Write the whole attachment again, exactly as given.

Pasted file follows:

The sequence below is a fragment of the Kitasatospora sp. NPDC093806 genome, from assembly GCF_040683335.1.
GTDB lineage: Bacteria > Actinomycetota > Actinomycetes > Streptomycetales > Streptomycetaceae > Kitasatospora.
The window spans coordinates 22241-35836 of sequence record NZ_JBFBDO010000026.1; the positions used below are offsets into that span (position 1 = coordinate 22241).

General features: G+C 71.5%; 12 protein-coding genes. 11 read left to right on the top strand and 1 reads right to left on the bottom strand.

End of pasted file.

The sequence below is a fragment of the Kitasatospora sp. NPDC093806 genome, from assembly GCF_040683335.1.
GTDB lineage: Bacteria > Actinomycetota > Actinomycetes > Streptomycetales > Streptomycetaceae > Kitasatospora.
The window spans coordinates 22241-35836 of sequence record NZ_JBFBDO010000026.1; the positions used below are offsets into that span (position 1 = coordinate 22241).

General features: G+C 71.5%; 12 protein-coding genes. 11 read left to right on the top strand and 1 reads right to left on the bottom strand.